Kremlin seems to have been caught by surprise. For years it has been courting youth community to safeguard Putin’s legacy well into the future. The idea was to let a new generation to grow that would not remember any democracy and be proud to have seen Russia’s “Golden Age” associated with Putin. A series of pro-Putin youth movements were set up to promote the narrative of restored Russian power and pride, with a resurgent Russia defending justice and its values worldwide against a Western assault. Members of these movements used to stage patriotic shows on big occasions, chased opposition supporters calling them traitors or the Fifth Column, and harassed Western diplomats. A lot of money was spent on these projects.

Now much of those propaganda efforts seems to have been in vain. Faced with shrinking financial resources because of lower oil prices and Western sanctions, Kremlin abandoned many of its youth programs in hope that young people have become supportive of Vladimir Putin already. As we witnessed recently, much of the youth engagement turned out to work just the other way around.

It is clear that Kremlin has lost an important battle for the hearts and minds of the young. An improved economy could help Putin to restore the confidence of the youth, but for that Kremlin has to change drastically its domestic and foreign policies, reduce Kremlin’s involvement in the economy where 70% of the Russian economy is tied to the government, cut military expenditure which is at almost 5% of the Russian GDP, and stop wars in Ukraine and Syria. These are exactly the things that Putin doesn’t want to do since these would unravel his entire legacy.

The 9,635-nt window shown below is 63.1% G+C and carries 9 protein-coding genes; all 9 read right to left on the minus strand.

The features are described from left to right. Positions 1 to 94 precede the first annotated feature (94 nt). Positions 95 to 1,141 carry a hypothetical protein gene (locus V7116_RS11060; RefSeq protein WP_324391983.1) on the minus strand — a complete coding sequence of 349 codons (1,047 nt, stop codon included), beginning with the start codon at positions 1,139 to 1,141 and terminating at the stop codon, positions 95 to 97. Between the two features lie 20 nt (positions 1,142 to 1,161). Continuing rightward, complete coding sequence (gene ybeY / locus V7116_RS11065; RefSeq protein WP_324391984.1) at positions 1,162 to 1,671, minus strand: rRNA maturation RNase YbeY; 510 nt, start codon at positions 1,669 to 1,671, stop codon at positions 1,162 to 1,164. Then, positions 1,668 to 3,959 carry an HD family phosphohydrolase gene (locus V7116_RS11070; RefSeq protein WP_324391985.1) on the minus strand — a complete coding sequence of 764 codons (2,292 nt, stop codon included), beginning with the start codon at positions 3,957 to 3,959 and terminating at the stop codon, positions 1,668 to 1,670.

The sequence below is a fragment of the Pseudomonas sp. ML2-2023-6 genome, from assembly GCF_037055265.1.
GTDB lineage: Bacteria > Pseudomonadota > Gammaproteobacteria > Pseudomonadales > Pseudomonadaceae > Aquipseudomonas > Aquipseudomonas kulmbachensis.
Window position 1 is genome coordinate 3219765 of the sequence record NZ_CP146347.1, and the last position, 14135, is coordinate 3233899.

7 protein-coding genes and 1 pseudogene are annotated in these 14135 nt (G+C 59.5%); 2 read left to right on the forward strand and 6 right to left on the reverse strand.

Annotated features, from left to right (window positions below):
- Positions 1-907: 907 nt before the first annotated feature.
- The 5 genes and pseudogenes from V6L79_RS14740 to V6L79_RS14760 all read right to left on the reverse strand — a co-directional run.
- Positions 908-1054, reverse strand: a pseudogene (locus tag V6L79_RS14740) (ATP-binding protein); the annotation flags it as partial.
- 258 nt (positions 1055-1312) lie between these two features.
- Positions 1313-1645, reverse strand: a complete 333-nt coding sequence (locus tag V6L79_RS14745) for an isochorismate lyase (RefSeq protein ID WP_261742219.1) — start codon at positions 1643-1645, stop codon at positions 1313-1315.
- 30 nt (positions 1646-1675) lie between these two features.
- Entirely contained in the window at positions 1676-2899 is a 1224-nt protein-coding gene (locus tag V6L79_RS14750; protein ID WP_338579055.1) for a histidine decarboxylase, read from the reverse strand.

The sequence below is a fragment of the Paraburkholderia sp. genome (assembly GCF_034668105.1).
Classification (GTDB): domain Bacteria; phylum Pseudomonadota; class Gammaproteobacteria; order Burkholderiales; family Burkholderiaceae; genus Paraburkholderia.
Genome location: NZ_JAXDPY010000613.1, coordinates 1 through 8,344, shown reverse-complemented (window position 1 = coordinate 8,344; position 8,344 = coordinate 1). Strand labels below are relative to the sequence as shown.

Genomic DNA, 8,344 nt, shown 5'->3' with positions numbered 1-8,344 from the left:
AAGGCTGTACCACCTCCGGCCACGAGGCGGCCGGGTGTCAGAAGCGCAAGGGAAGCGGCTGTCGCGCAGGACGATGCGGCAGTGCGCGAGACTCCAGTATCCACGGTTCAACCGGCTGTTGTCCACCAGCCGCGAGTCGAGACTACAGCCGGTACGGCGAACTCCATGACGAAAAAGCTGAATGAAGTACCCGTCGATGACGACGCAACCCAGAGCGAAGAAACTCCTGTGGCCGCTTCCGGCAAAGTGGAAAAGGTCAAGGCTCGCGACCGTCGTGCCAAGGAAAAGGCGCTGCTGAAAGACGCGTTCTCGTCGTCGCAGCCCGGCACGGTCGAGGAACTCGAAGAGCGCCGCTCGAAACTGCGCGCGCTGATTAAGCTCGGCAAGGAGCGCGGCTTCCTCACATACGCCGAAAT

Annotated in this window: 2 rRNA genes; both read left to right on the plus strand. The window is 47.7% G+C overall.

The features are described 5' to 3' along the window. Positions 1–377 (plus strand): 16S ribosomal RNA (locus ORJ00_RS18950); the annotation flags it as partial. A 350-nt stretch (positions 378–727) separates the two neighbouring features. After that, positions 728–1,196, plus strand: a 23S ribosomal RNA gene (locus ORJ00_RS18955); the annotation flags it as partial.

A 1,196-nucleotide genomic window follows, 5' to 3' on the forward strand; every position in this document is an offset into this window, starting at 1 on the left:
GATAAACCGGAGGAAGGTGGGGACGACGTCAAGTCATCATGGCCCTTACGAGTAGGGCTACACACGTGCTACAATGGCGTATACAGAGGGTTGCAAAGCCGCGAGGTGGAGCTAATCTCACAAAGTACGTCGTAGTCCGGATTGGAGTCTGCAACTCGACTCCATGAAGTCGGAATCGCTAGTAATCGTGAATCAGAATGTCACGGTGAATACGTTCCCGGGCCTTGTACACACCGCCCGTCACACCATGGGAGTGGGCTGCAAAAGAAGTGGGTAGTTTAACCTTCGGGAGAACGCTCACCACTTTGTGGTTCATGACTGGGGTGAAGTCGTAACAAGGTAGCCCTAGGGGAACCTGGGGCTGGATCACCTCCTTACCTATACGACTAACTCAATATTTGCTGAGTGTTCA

The youth dissent springs up at a very inconvenient time for Mr. Putin. Presidential elections are due to take place in March 2018. It will be fourth and seemingly last Presidential term for the 65-year-old Putin. With solid experience of influencing foreign elections, he is sure to win his own with a huge margin. But with youth dissent and disillusion, which are certain to continue, Putin’s image as an undisputed national leader may experience some turbulence.

 


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About Sergey Denisov 7 Articles

Sergey Denisov covers Russia and Eurasian geopolitics for The GeoStrategists. He writes from Moscow, Russia.